They Shoe Horses, Don't They? A Farrier Tells All | Work | Seven Days | Vermont's Independent Voice

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They Shoe Horses, Don't They? A Farrier Tells All


Published July 19, 2017 at 10:00 a.m.
Updated July 19, 2017 at 5:36 p.m.

Deanna Stoppler - JIM DESHLER
  • Jim Deshler
  • Deanna Stoppler

Name: Deanna Stoppler
Town: Underhill
Job: Farrier

Every job has its ups and down, but how many people absolutely love what they do despite the risk of getting kicked or stepped on by a 1,000-pound animal? In farrier Deanna Stoppler, horses have met their match — and their biggest fan.

Stoppler, 37, owns Horse and Sole Hoof Care, which provides trimming, shoeing and related services for horses throughout Vermont and beyond. A former ultra-marathon runner with a hearty laugh and sparkling eyes, Stoppler grew up with horses in Alberta, Canada. By age 9, she was riding bareback; by 13, she owned her first horse.

"I actually told my dad that if he got me horses, I wouldn't get a boyfriend," she said, "and he listened! I didn't get a boyfriend until I was, like, 18."

As an adult, Stoppler knew she wanted to work with horses but didn't think such jobs would support her. While her English degree from the University of Missouri led to a full-time editing job in Vermont, volunteering at the Center for America's First Horse in Johnson kept her immersed in the equine world.

In 2010, Stoppler met her first female farrier — Jen Poulin — and dropped everything to attend Mission Farrier School in Snohomish, Wash. She regularly attends workshops and conferences, and has won numerous competitions to work on elite horses in the U.S. and abroad.

The lack of regulations for farriers in Vermont dismays her. "In the UK, you have to go to school," she said. "You have to get certified; you have to maintain your credentials. And here, you could be a farrier tomorrow if you wanted to!" But she's confident that quality work stands the test of time.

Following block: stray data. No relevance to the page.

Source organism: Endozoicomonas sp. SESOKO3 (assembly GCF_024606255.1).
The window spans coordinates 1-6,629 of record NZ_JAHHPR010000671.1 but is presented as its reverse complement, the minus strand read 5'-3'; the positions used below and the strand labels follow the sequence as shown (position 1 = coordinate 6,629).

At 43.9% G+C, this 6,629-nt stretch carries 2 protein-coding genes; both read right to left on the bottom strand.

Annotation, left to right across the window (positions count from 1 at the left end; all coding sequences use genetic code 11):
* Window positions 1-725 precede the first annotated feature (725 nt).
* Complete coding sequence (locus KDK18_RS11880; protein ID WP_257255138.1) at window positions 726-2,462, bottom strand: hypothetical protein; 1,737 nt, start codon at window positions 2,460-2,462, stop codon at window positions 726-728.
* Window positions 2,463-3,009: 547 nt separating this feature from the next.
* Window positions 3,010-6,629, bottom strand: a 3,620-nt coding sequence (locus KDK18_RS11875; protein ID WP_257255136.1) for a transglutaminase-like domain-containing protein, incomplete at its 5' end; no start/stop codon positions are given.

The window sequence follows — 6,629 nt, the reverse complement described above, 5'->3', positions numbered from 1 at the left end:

On a sunny June morning, Stoppler spoke about her occupation while shoeing her steeds, Honey and Wiley.

  • Elizabeth M. Seyler

SEVEN DAYS: How do you get these huge animals to lift their feet and cooperate?

DEANNA STOPPLER: Some people will pinch the vein and push into the horse, but that destabilizes them. In nature, when one horse wants another to move, they'll nip them right in the chestnut [the inside of the leg above the knee], and they lift the leg right up.

I really liked Mission Farrier School because the instructor, Mark Plumlee, is a horseman, so horsemanship was a part of it. At another program, they might sedate the horse in order to shoe them. It's easy: You get the job done really quickly.

But at Mission, if the horse is acting up, you learn different tools to work with them, such as round-pen shoeing. Let's say you have a horse that is really nervous and doesn't want to give up their feet, is not paying attention to you, maybe pushing into you. You take them into the pen and get them to connect with you. If they don't pay attention to you, then they're going to have to move their feet — walk around. For a horse, pressure is not a good thing. They learn from the release of pressure. So, very quickly, they realize that if they stand with you, you're not going to put pressure on them to move around.

SD: Is there enough work to go around in Vermont?

DS: There's so much work! The foot changes so much. It's a living structure. You trim or shoe every five to six weeks in the summer and every seven to nine in the winter.

I feel like we're a big community. We all have our own little niche. We all do things a little differently. But, for the majority, when we run into other farriers, it's exciting.

The worst part of this job is how hard it is on the body. You get injured very easily, especially the longer you do it. Like, you hear of guys getting back surgery, hip surgery, shoulder surgery. I was out one time for almost a month because of my back, and a few farriers in the area really helped me out.

SD: What's your niche?

DS: I love backyard owners. I really enjoy the relationship with the owner and their relationship with the animal. They use them for pleasure or trail riding; some of them show. I do trimming the foot barefoot (not for shoes), and I do steel shoes, I do glue-ons, and I do boots. And I tend to get the geriatrics and the cripples because they take a lot of patience, and I have a lot of patience. I think, How can I set that foot on something and trim it without him falling over backward?

SD: What work have you done outside Vermont?

DS: I got to go to Nigeria to work on polo horses. I've been flown to California a couple times to work on horses that do the Tevis [Cup] 100-mile endurance ride — one of the biggest in the world. I've gotten flown to Colorado, Ohio. I've gone up to Québec to work on feet.

SD: What's one of the best experiences you've had as a farrier?

DS: It's not even the best experience; it's the everyday. I love it when [the horses] lick my neck. I love it when they kind of nuzzle me. They're just curious, or they trust you. It brings tears to my eyes sometimes how sensitive they are. I love them.

The original print version of this article was headlined "Horse Drawn"